That’s near the top of my list of places that I want to visit. I do love the practice of cooking and collecting cookbooks. They’re one of my favorite things to read and to research. Last year, I got a cookbook called Feast, which explored food of the Islamic world from North Africa to India. I’m making my way through that book, working with ingredients I may have had in restaurants but never cooked with before, and attempting recipes I’d never made before. I have a soft spot for biryani and I’m trying to learn to make it.

SMC in Focus: Who are some of your favorite authors?

Bradley Lane: In terms of newer authors, the fiction author whose work that I am obsessed with the most is Hanya Yanagihara, who wrote The People in the Trees and A Little Life. I think her work is really outstanding.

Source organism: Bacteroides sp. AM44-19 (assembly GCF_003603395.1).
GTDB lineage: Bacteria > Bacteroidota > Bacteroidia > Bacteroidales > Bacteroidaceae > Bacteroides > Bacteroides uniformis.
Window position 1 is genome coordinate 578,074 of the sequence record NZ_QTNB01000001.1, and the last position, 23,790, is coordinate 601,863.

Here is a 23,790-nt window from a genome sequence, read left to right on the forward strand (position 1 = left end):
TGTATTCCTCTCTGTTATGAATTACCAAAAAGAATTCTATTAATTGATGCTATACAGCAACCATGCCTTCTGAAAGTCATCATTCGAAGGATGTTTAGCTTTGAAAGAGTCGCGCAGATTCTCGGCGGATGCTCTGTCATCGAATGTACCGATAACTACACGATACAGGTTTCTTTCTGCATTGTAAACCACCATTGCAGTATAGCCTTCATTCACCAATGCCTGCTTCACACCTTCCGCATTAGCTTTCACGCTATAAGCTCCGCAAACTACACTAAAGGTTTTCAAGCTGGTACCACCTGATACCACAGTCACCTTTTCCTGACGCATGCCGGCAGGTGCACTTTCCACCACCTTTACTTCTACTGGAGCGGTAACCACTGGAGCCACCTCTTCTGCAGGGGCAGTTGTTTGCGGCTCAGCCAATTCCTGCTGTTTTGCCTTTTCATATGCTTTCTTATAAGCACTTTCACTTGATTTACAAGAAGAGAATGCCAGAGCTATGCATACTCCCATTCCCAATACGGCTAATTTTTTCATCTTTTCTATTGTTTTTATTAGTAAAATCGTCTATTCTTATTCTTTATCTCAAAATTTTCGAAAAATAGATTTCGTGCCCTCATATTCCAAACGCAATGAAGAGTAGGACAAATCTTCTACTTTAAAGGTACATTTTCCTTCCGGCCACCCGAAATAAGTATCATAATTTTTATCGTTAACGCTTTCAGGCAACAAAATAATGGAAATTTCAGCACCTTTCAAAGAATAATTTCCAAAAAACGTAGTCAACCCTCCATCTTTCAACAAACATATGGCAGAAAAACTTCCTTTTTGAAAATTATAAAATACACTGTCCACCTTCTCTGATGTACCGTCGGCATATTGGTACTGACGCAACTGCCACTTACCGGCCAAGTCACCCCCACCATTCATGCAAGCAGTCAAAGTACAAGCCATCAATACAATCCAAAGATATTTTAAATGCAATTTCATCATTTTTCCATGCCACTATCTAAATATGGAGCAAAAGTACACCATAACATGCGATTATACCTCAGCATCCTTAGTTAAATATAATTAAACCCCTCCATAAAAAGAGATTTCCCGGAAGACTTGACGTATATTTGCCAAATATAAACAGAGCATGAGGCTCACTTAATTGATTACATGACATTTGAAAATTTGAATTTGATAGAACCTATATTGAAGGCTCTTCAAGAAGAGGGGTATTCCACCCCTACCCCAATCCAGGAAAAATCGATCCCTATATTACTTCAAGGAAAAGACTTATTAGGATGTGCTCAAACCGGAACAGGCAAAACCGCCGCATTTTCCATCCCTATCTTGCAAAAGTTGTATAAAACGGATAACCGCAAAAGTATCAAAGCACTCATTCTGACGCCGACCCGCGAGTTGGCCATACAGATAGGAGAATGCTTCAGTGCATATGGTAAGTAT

Of course, a number of authors are really important to me. The first is Alice Walker, because when you talk about literature saving your life, The Color Purple is one of the books that sort of saved my life. Another favorite author is Toni Morrison. As a southerner, I love the work of William Faulkner, and I’ve studied him probably more than almost any other author.

These days, I’m a huge reader of creative nonfiction. One of my favorite discoveries as I’ve attempted to read the creative nonfiction of California has been the work of Eve Babbitt.

Notes from No Man’s Land: American Essays by Eula Biss was also just really incredible.

SMC in Focus: What is something that we will be surprised to know about you?